BEIJING (AP) While Lee Ok-sung got his glove fixed with 35 seconds left, Rau'shee Warren turned in his neutral corner and searched for a clear voice in the cacophony of shouted advice.
Warren swore he heard somebody in the stands yelling "Move! Move!", meaning the world champion flyweight had the lead and should simply avoid getting punched to win. His coaches were screaming the opposite message from their ringside seats, because Warren actually trailed 9-8 and needed to attack.
In a painfully perfect illustration of what might be the U.S. boxing team's biggest problem, Warren listened to what he thought his friends, family or teammates were telling him. It cost him a chance at the medal he waited four years to hang around his mother's neck.
Warren spent the final moments of his second Olympics with his gloves at his waist Tuesday night, dancing in a pointless circle around the South Korean former world champion.
The stunning loss - and the head-scratching way it ended - crushed the first two-time American boxing Olympian in 30 years.
"It doesn't feel real," Warren said, pulling up his red tank top to dry his tears. "I didn't feel like I lost the fight, because I was fighting hard, doing everything the coaches were telling me. To get this far and then lose, I don't even know what happened."
After losing his first fight in Athens as a raw 17-year-old light flyweight, Warren declined pro boxing's riches and stuck around the amateur game solely for a trip to Beijing and his desire to present gold to his mother, Paulette. Instead, he got eight minutes of action capped by 35 seconds of awful confusion.
Warren didn't even know he had lost until he heard the news from U.S. coach Dan Campbell. He threw his headgear in disgust before the tears rolled, though he later apologized for being "unsportsmanlike."
"There was so much going on in the crowd," Warren said. "When I just stood there at the end, I thought I was up. To wait this long, and then to lose after one fight ..."
Warren broke into sobs again.
"I was confused about why he stopped (punching)," Campbell said. "He said he heard somebody saying to him to move (and avoid Lee). He was looking up in the stands. I don't know what he thought they were saying."
Earlier at Workers' Gymnasium, Juan Carlos Payano of the Dominican Republic upset two-time Olympic medalist Jerome Thomas of France. A few hours later, China sent its fifth fighter through to the next round with bantamweight Gu Yu's win over Joe Murray of Britain, who angrily blamed it on a judging bias toward the hometown fighters.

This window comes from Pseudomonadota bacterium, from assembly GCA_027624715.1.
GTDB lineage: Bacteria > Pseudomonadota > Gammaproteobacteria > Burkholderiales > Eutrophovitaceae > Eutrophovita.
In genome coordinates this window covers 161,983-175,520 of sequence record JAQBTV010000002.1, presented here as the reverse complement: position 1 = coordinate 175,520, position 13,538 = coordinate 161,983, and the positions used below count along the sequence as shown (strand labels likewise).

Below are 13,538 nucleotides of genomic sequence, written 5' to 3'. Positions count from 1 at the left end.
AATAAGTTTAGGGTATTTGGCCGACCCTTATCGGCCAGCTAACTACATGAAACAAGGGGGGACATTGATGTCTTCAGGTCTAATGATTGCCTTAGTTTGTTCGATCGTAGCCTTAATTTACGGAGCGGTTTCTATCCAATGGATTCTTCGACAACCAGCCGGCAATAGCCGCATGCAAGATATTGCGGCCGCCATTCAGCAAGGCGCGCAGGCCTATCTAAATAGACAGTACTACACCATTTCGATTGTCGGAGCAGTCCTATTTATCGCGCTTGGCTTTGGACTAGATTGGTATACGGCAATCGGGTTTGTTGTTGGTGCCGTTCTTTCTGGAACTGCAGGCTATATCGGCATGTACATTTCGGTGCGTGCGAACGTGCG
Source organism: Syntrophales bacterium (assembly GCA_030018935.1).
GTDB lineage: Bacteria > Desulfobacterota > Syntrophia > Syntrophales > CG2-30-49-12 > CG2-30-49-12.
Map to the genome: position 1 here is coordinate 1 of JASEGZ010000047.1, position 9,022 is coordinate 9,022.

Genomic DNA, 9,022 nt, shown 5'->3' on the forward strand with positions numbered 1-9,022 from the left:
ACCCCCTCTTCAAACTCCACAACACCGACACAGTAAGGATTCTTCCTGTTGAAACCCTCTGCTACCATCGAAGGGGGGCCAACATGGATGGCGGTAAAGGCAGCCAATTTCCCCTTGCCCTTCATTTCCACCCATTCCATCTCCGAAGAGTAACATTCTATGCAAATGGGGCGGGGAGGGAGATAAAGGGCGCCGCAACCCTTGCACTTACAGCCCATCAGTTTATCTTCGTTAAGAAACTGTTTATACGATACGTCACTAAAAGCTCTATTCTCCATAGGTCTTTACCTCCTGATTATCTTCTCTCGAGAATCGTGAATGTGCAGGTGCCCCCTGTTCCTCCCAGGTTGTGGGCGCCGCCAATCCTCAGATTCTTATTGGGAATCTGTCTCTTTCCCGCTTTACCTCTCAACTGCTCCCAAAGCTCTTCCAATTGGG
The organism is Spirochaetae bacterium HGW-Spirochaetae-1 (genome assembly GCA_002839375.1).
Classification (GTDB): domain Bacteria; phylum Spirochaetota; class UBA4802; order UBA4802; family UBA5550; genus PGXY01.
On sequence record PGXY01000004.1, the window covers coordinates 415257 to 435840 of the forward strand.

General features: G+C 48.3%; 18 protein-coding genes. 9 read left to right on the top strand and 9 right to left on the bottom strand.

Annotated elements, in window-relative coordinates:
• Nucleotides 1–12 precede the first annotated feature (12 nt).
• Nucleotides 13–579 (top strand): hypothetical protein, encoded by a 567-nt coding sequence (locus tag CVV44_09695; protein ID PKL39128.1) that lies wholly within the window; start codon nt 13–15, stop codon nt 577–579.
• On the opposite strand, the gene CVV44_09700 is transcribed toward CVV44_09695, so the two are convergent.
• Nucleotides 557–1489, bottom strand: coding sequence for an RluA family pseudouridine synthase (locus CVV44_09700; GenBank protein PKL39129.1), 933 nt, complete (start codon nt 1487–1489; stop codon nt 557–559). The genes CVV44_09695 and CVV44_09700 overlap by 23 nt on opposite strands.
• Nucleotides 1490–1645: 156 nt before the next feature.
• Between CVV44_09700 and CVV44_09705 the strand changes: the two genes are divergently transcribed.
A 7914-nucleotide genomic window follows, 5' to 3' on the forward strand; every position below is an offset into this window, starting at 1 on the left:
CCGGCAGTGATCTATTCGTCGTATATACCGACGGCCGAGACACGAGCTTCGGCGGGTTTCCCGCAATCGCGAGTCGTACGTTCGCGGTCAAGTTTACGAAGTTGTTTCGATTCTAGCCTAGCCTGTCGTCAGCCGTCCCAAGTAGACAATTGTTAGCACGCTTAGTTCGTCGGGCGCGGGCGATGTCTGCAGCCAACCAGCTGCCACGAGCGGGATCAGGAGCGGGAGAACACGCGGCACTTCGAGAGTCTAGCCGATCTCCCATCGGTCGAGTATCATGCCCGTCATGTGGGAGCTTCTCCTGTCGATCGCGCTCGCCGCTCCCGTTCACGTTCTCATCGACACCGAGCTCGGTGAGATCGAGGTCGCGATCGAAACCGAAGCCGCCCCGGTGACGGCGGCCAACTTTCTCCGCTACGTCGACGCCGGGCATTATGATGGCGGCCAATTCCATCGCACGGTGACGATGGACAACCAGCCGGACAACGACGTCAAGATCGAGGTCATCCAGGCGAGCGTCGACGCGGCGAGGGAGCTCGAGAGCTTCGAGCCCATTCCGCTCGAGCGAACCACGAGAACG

Russian bantamweight Sergey Vodopyanov also advanced - but Warren, a fellow world champion, won't be joining him.
Warren was a medal favorite for the tumultuous American team, along with welterweight Demetrius Andrade, another world champion who barely won his debut fight Sunday in Beijing.
USA Boxing instituted a strict training program and revolutionary coaching methods in an attempt to return to prominence, but Campbell's staff has been battered by complaints from the fighters' parents and local coaches. Most of the boxers thought the residency program in Colorado Springs, Colo., was onerous, and some discounted Campbell's coaching abilities.
The results of all that dissension might be showing up in Beijing: Warren's loss follows bantamweight contender Gary Russell Jr.'s failure to make weight, along with early losses by Sadam Ali and Javier Molina. Just five U.S. boxers remain in the Olympic field, and Campbell described himself as "close to speechless."
"For him to lose could be disheartening for some of our other guys," Campbell said. "That's going to be our biggest fear. ... I think they're most definitely going to be psyched out. We have a psychologist around, and we're going to make sure that she talks to this team, because I'm sure all of them are going to be psyched out by this."
Warren, a Cincinnati native, was the youngest boxer at the Athens Games and the youngest male athlete on the entire U.S. Olympic contingent in Greece.
No American fighter had been on two straight Olympic teams since Davey Lee Armstrong in 1972 and 1976. Although Cuba, Russia and other nations send their best amateur fighters to multiple Olympics, most Americans don't wait.
"He did what we would like to hope that other young boxers do," Campbell said. "He stayed around for four more years, and ... he worked so hard in our program."